Anatomy of a protest


Protest movements have historically been decided by economic factors, like shortages, queues, and price hikes. The Arab Spring is an obvious case in point, but a better example would be the February Revolution in Russia, which was spurred by bread shortages. Left with nothing to lose, citizens have fought back by demanding mass resignations. For them, no other reform will do, especially after the protests reach a tipping point.

The Aragalaya in Sri Lanka has, so far, borne this out well. What began as a protest against 10-hour plus power cuts in March evolved into a leaderless campaign, representing different interests, calling for the President’s resignation. In May, a month after GotaGoGama, the site of the campaign, was set up, three incidents threatened to rupture the protests: the attack on protesters by supporters of the Prime Minister Mahinda Rajapaksa, the resignation of the latter, and the appointment of Ranil Wickremesinghe as his successor.

Wickremesinghe’s appointment resulted in a section of GotaGoGama leaving the protests. This was bolstered by what many saw as the new Prime Minister’s credibility. Since last year, Wickremesinghe had warned against the Government’s policies. In March and April, he had made a series of predictions about the economy, requesting the Government to enact urgent reforms. Given the accuracy of these predictions, even those demanding for Rajapaksa’s resignation welcomed his appointment, believing his contacts with various countries, especially the West, would help revive the economy.

On 9 June, the country’s controversial and reviled Finance Minister, Basil Rajapaksa, resigned from Parliament. By then, the new Prime Minister had built a reputation for making dire predictions about the rest of the year. This was of course a complete turnaround from the previous policy, which was to deny the existence of an economic crisis in the first place. For some time, people welcomed the turnaround, claiming Wickremesinghe as a realist who minced no words and cut no corners. Yet after a while, with fuel queues, gas shortages, and next no international support, they began to grow tired of him.

Wickremesinghe’s response was essentially that he had no other choice: the country had collapsed and there was no point beating about the bush. Unfortunately for him, the Indian fuel credit line, which had kept the economy afloat for three months, came to an end. While there had been hopes for a fresh credit line from July, Indian officials demanded payment for the fuel shipments they had sent so far. As the Government had done next to nothing to increase foreign reserves, they had no dollars to settle these payments.

Sri Lanka now has to spend around USD 550 million a month on fuel. To put this expense in perspective, it represents exactly half of the country’s coal requirements for the entire year. While the country’s Power and Energy Minister, Kanchana Wijesekera, tried to pacify people by claiming that Letters of Credit had been opened for two fuel shipments, these shipments never made it. The truth was that since April, when Sri Lanka defaulted on its foreign debts, suppliers have been demanding for full dollar payments prior to shipment.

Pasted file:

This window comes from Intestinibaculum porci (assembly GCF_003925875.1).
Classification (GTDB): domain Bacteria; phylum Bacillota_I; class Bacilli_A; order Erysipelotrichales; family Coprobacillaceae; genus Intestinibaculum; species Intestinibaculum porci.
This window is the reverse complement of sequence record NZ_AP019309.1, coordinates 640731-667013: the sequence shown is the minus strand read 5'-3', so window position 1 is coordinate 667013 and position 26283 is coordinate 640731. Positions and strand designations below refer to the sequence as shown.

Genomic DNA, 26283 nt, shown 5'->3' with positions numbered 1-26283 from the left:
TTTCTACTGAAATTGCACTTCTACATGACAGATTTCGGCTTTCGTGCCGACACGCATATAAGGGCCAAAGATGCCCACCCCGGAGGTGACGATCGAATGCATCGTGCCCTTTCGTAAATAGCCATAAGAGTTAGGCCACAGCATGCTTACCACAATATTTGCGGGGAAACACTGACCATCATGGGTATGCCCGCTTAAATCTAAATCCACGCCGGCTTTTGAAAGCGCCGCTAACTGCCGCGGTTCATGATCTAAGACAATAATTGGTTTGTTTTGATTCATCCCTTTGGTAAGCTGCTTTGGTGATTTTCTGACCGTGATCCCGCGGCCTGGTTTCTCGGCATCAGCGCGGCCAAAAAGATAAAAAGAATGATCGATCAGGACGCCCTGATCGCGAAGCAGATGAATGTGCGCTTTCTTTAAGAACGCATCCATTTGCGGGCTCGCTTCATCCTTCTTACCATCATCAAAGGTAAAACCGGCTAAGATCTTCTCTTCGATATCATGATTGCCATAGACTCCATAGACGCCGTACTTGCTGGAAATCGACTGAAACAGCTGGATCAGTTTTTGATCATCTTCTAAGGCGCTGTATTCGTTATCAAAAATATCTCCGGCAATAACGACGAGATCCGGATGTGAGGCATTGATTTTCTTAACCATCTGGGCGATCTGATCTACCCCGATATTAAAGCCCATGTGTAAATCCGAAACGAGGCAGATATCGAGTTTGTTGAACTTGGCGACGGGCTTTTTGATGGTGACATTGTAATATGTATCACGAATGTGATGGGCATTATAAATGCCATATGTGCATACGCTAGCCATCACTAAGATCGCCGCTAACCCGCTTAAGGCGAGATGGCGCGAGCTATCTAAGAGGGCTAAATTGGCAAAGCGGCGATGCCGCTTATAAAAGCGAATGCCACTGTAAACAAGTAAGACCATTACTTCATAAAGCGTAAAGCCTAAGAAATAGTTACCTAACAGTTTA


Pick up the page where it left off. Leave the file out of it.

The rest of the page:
The country was now, technically, out of fuel. As a result, the tensions that had dulled down in May after Wickremesinghe’s appointment began picking up fast. Two developments served to aggravate these tensions: the Prime Minister’s questionable attitude towards the protests, which he claimed to support, but which still faced harassment from the Police, and Rajapaksa’s decision to attend Parliament. For the first time in the country’s history, Opposition MPs hooted a Head of State out of its Legislature, reinforcing popular demands for his resignation. Coming just days before the date for the revival of the Aragalaya on 9 July, it became a fitting portent of what was to follow.

It’s a sign of how desperate the President was that his response to the 9 July protest was to dispatch a press release stating that fuel and gas shortages would be resolved the following week. Meanwhile, Inspector General of Police, C.D. Wickremeratne, seemingly taking matters into his hands, declared a Police curfew – which lawyers quickly held had no legal basis. This was seen as part of the President’s strategy – though he did not declare a State of Emergency – so much so that, despite public bus services declaring a strike, people resolved to come in greater numbers, and in whatever way, to Colombo.

Prime Minister Wickremesinghe has declared his willingness to leave, and President Rajapaksa will follow suit. The Speaker of the Parliament, Mahinda Yapa Abeywardena, has already informed Rajapaksa of the Party Leaders’ Conference, which recommended both resignations. The procedure that governs the President’s resignation is laid down in Article 40 of the Constitution, and is fairly comprehensive: it involves, inter alia, the Prime Minister functioning as an Acting Prime Minister and a new President, elected through Parliament and completing the rest of his or her predecessor’s term.

What happens next is anyone’s guess. One thing is clear, however: Sri Lanka has never encountered protests of this sort before. It’s a testament to those involved in them that, barring one ugly incident in front of the Prime Minister’s private residence, they managed to conduct the protests as peacefully as they could. Marching from every other corner of the country, they have asked the President to pack his bags. If Rajapaksa does not go, things can get ugly. As of now, there’s every indication that he will concede – simply because he has no other choice – though it’s unclear what will follow.

About the writer:

The writer is an international relations analyst, researcher, and columnist based in Sri Lanka who can be reached at [email protected]

By Uditha Devapriya